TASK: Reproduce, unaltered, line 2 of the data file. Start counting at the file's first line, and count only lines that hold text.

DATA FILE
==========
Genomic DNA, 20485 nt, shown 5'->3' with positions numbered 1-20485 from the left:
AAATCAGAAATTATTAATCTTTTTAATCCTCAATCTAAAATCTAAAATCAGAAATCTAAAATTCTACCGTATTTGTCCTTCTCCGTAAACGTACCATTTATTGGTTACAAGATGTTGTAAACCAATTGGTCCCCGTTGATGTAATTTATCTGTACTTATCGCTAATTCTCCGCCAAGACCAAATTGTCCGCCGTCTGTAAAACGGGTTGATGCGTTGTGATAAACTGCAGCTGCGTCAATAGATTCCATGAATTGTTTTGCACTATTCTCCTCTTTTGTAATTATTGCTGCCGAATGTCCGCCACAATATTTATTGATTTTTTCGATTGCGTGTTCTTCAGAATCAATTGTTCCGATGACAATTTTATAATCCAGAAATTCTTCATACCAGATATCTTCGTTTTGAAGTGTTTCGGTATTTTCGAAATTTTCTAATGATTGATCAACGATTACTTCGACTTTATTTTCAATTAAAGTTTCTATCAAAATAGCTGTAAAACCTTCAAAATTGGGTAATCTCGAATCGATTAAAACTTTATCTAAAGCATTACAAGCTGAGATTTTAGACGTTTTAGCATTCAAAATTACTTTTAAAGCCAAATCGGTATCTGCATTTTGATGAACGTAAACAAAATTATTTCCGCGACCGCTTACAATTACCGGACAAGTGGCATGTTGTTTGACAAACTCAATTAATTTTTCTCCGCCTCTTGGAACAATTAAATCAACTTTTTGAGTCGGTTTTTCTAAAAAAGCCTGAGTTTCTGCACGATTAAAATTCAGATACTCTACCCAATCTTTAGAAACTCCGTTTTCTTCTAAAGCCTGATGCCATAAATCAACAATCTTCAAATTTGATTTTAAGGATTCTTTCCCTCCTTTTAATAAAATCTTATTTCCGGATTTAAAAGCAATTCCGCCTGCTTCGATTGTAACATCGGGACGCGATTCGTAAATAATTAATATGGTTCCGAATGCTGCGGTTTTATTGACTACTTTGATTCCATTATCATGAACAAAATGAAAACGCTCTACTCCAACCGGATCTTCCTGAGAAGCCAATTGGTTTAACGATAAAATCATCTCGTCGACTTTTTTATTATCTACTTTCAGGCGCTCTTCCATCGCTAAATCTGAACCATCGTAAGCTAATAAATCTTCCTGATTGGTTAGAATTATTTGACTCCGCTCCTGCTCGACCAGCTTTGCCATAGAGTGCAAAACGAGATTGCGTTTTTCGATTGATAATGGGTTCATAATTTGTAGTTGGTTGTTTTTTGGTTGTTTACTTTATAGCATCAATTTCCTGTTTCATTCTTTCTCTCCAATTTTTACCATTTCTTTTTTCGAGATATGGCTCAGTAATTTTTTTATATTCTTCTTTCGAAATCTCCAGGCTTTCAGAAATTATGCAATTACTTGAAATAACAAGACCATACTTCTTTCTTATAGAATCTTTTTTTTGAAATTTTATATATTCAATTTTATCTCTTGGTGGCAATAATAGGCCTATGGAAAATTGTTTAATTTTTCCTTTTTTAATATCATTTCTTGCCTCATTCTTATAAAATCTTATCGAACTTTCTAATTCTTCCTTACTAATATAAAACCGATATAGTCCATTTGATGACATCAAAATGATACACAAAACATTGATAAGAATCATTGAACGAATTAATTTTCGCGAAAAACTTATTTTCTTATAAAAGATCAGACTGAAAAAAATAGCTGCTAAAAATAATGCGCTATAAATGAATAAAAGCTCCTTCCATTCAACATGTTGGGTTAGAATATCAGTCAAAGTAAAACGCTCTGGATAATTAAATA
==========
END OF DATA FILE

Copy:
AAATCAGAAATTATTAATCTTTTTAATCCTCAATCTAAAATCTAAAATCAGAAATCTAAAATTCTACCGTATTTGTCCTTCTCCGTAAACGTACCATTTATTGGTTACAAGATGTTGTAAACCAATTGGTCCCCGTTGATGTAATTTATCTGTACTTATCGCTAATTCTCCGCCAAGACCAAATTGTCCGCCGTCTGTAAAACGGGTTGATGCGTTGTGATAAACTGCAGCTGCGTCAATAGATTCCATGAATTGTTTTGCACTATTCTCCTCTTTTGTAATTATTGCTGCCGAATGTCCGCCACAATATTTATTGATTTTTTCGATTGCGTGTTCTTCAGAATCAATTGTTCCGATGACAATTTTATAATCCAGAAATTCTTCATACCAGATATCTTCGTTTTGAAGTGTTTCGGTATTTTCGAAATTTTCTAATGATTGATCAACGATTACTTCGACTTTATTTTCAATTAAAGTTTCTATCAAAATAGCTGTAAAACCTTCAAAATTGGGTAATCTCGAATCGATTAAAACTTTATCTAAAGCATTACAAGCTGAGATTTTAGACGTTTTAGCATTCAAAATTACTTTTAAAGCCAAATCGGTATCTGCATTTTGATGAACGTAAACAAAATTATTTCCGCGACCGCTTACAATTACCGGACAAGTGGCATGTTGTTTGACAAACTCAATTAATTTTTCTCCGCCTCTTGGAACAATTAAATCAACTTTTTGAGTCGGTTTTTCTAAAAAAGCCTGAGTTTCTGCACGATTAAAATTCAGATACTCTACCCAATCTTTAGAAACTCCGTTTTCTTCTAAAGCCTGATGCCATAAATCAACAATCTTCAAATTTGATTTTAAGGATTCTTTCCCTCCTTTTAATAAAATCTTATTTCCGGATTTAAAAGCAATTCCGCCTGCTTCGATTGTAACATCGGGACGCGATTCGTAAATAATTAATATGGTTCCGAATGCTGCGGTTTTATTGACTACTTTGATTCCATTATCATGAACAAAATGAAAACGCTCTACTCCAACCGGATCTTCCTGAGAAGCCAATTGGTTTAACGATAAAATCATCTCGTCGACTTTTTTATTATCTACTTTCAGGCGCTCTTCCATCGCTAAATCTGAACCATCGTAAGCTAATAAATCTTCCTGATTGGTTAGAATTATTTGACTCCGCTCCTGCTCGACCAGCTTTGCCATAGAGTGCAAAACGAGATTGCGTTTTTCGATTGATAATGGGTTCATAATTTGTAGTTGGTTGTTTTTTGGTTGTTTACTTTATAGCATCAATTTCCTGTTTCATTCTTTCTCTCCAATTTTTACCATTTCTTTTTTCGAGATATGGCTCAGTAATTTTTTTATATTCTTCTTTCGAAATCTCCAGGCTTTCAGAAATTATGCAATTACTTGAAATAACAAGACCATACTTCTTTCTTATAGAATCTTTTTTTTGAAATTTTATATATTCAATTTTATCTCTTGGTGGCAATAATAGGCCTATGGAAAATTGTTTAATTTTTCCTTTTTTAATATCATTTCTTGCCTCATTCTTATAAAATCTTATCGAACTTTCTAATTCTTCCTTACTAATATAAAACCGATATAGTCCATTTGATGACATCAAAATGATACACAAAACATTGATAAGAATCATTGAACGAATTAATTTTCGCGAAAAACTTATTTTCTTATAAAAGATCAGACTGAAAAAAATAGCTGCTAAAAATAATGCGCTATAAATGAATAAAAGCTCCTTCCATTCAACATGTTGGGTTAGAATATCAGTCAAAGTAAAACGCTCTGGATAATTAAATA